- Actors: Tom Baker, Louise Jameson, Milton Johns, John Arnatt, Stan McGowan
- Directors: Gerald Blake
- Writers: Graham Williams, David Agnew, Anthony Read
- Producers: Graham Williams
- Studio: BBC
- VHS Release Date: 13 Mar. 2000
- Run Time: 140 minutes
- Average Customer Review: 109 customer reviews
- ASIN: B00004R837
- Amazon Bestsellers Rank: 245,098 in DVD & Blu-ray (See Top 100 in DVD & Blu-ray)
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Another adventure for the intrepid space/time traveller. The Doctor (Tom Baker) has returned the TARDIS to his home planet of Gallifrey, but why has he forbidden Leela (Louise Jameson) to accompany him? Why, upon claiming the Presidency, does he expel every senior Time Lord to the outer wastes? And what plan is he hatching with the hostile Vardans? The only people he seems to have taken into his confidence are K9 and Chancellor Borusa, but whatever game the Doctor is playing, he has reckoned without the return of an old foe... This story marks the departure from the series of Leela and K9 Mark 1.
Crystalline aliens lurk in their ship in the vicinity of the shield which keeps Gallifrey safe from its enemies and the Doctor, in his Tom Baker incarnation, is engaged in highly suspicious negotiations with them. As he takes his seat as President of the Time Lords' Council and displays ever-increasing signs of paranoia, expelling Leela (Louise Jameson) to the barren area outside the Time Lords' Citadel, could it be that he has turned to the dark side? Or is this all a cunning plan?
This is one of the most inventive of the Doctor's adventures back home on Gallifrey, with nicely judged portrayals of the senior Time Lord bureaucracy, some suspenseful journeys through the further reaches of the Tardis' interior and a surprise appearance by particularly unpleasant old enemies. The real point, though, is Tom Baker's performance, more barnstorming than ever before, at times blazingly angry and at times even more terrifying when soft-spokenly whimsical; this is a story line that reminds us that the various incarnations of the Doctor are impressive as well as charming. --Roz Kaveney
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But the Vardans are a huge letdown when they turn out to be sub-Grand-Moff-Tarkin types, and the story is only rescued by the arrival of the Sontarans. They liven things up a bit but many of their scenes is running down corridors, and though it is an interesting idea to have the TARDIS corridors be as chameleon like as the outside of the ship, its not very inspiring to see characters running down the same old places time after time.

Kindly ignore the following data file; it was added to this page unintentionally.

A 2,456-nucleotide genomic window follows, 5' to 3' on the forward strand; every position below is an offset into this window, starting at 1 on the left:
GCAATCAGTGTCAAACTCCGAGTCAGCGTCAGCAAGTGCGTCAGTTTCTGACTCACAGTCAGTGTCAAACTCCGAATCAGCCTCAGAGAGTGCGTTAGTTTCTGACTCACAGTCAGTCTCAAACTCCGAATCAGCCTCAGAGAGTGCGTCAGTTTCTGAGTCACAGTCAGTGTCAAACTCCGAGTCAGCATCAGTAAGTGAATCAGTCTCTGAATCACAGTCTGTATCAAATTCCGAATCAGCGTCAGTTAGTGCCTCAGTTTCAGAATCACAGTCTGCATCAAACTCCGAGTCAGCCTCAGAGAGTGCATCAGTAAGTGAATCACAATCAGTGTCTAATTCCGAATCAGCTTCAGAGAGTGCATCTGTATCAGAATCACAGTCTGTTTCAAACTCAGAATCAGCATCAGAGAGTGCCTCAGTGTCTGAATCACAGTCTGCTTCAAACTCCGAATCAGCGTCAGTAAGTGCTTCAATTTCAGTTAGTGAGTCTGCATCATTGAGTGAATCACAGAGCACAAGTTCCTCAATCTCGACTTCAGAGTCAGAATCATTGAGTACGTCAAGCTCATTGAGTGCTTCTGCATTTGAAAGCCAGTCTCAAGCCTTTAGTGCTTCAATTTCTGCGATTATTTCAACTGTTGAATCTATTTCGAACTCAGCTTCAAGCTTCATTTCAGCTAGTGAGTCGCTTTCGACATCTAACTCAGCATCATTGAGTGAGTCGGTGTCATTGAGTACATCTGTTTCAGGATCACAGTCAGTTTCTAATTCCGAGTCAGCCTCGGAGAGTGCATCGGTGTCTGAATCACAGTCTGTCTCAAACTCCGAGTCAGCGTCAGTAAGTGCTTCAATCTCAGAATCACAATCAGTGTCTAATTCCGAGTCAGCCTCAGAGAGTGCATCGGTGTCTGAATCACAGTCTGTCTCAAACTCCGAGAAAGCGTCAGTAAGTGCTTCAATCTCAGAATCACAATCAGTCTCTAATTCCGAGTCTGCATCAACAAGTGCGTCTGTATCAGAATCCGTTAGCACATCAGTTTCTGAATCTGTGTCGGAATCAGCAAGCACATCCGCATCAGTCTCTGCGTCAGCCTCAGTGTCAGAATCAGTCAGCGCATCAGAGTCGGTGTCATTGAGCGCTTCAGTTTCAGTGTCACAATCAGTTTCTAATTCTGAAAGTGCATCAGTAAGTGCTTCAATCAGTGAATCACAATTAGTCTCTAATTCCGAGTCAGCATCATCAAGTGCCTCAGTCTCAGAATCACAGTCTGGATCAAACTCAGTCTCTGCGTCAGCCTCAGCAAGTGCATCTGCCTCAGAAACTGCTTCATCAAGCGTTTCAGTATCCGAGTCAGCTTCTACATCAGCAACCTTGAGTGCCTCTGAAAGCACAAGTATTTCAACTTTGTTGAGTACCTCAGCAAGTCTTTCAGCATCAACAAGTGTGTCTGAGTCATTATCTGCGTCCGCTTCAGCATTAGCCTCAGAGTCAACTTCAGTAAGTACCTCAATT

Looking at the deleted scenes there is one that would really make sense of a thread, where the auxiliary control is described as an art gallery. Without the deleted discussion it is a Huh, What?! moment but the deleted discussion about hiding utility as beauty would have made it make far more sense.
All in all, it is a story comprised of a mishmash of pieces, some of which work together, others of which grate badly. K9 has an understated role and the romance between Leela and Andred more or less appears out of nowhere, though it is not too surprising, for who knows what they have been up to off-screen?
But while I give it 4 stars, it is a 7 at best out of 10, and whilst it is full of many interesting parts they don't really make a workable whole.
** NOTE: You can buy this story as part of the Sontarans four story box set 'Bred for War', which offers good value if you don't already have the four individual DVDs.
This is a tale of not one, but two sorties by invading aliens attempting to conquer the very heart of Time Lord power on Gallifrey. It contains both Tom Baker at his best and a `Doctor Who' story struggling to exist at all.
To make sense of `The Invasion of Time', you need to know it is actually two stories - a four-parter followed by an attached two-parter. The first story is very good indeed, at times it's brilliant; the second story has good moments, but also some very obvious flaws. However, `Invasion' is well worth watching, because at its best it is excellent. The production notes and special features make clear it was written in immense haste as a last-minute replacement, the normal BBC studios were partly unavailable because of strikes (again) and the money was actually running out. Given all that, it's amazing this story is as good as much of it is, and also no surprise it strains our belief to incredulity at times.
NOTE: This DVD is one with new CGI effects available from the `Special Features' menu. On some DVDs these are just `nice to have' but for this story they are practically essential so it would be best to turn them on for a first viewing.